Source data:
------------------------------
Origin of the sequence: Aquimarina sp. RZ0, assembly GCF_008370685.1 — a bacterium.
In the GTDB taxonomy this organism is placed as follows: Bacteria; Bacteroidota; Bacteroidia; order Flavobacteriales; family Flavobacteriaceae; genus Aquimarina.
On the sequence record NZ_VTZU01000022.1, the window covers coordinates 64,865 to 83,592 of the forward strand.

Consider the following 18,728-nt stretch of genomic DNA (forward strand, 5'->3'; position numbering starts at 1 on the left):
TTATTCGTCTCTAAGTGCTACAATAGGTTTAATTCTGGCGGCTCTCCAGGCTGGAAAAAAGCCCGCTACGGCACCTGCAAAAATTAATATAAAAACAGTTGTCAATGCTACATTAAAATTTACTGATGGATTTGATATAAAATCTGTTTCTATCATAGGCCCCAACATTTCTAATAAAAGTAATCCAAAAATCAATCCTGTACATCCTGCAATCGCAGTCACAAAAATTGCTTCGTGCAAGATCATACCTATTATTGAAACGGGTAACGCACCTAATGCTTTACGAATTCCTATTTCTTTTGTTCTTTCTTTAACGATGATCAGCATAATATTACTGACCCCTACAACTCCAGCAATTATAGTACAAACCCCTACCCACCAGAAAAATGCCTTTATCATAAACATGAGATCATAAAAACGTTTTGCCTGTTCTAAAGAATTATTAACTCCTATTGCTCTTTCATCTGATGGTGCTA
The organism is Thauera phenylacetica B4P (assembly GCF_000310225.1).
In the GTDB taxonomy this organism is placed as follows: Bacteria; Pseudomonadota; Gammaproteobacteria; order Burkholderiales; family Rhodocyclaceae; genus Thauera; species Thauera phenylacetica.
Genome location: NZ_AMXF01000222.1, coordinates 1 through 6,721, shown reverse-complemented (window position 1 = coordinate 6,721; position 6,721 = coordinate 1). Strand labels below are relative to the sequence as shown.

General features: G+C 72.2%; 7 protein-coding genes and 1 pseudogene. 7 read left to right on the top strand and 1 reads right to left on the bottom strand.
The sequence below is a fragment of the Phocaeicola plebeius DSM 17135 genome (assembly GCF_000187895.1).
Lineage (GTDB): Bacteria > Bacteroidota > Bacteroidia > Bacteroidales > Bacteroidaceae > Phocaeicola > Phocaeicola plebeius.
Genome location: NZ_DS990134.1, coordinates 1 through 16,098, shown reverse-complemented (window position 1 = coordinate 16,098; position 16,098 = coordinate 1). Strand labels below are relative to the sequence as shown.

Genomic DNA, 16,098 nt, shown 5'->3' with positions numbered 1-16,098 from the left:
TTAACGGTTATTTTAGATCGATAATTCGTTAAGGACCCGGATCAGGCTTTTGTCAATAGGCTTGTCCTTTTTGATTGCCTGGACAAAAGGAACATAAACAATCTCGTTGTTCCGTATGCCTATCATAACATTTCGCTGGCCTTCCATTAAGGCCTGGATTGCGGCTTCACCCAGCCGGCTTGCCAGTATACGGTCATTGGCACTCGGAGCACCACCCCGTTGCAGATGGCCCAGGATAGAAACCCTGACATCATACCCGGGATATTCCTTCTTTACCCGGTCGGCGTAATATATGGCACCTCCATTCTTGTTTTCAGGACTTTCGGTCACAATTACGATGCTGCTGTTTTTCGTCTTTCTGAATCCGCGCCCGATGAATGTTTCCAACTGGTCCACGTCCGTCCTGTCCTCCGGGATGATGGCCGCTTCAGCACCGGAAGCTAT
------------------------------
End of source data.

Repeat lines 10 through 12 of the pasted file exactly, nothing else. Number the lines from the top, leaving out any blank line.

The sequence below is a fragment of the Phocaeicola plebeius DSM 17135 genome (assembly GCF_000187895.1).
Lineage (GTDB): Bacteria > Bacteroidota > Bacteroidia > Bacteroidales > Bacteroidaceae > Phocaeicola > Phocaeicola plebeius.
Genome location: NZ_DS990134.1, coordinates 1 through 16,098, shown reverse-complemented (window position 1 = coordinate 16,098; position 16,098 = coordinate 1). Strand labels below are relative to the sequence as shown.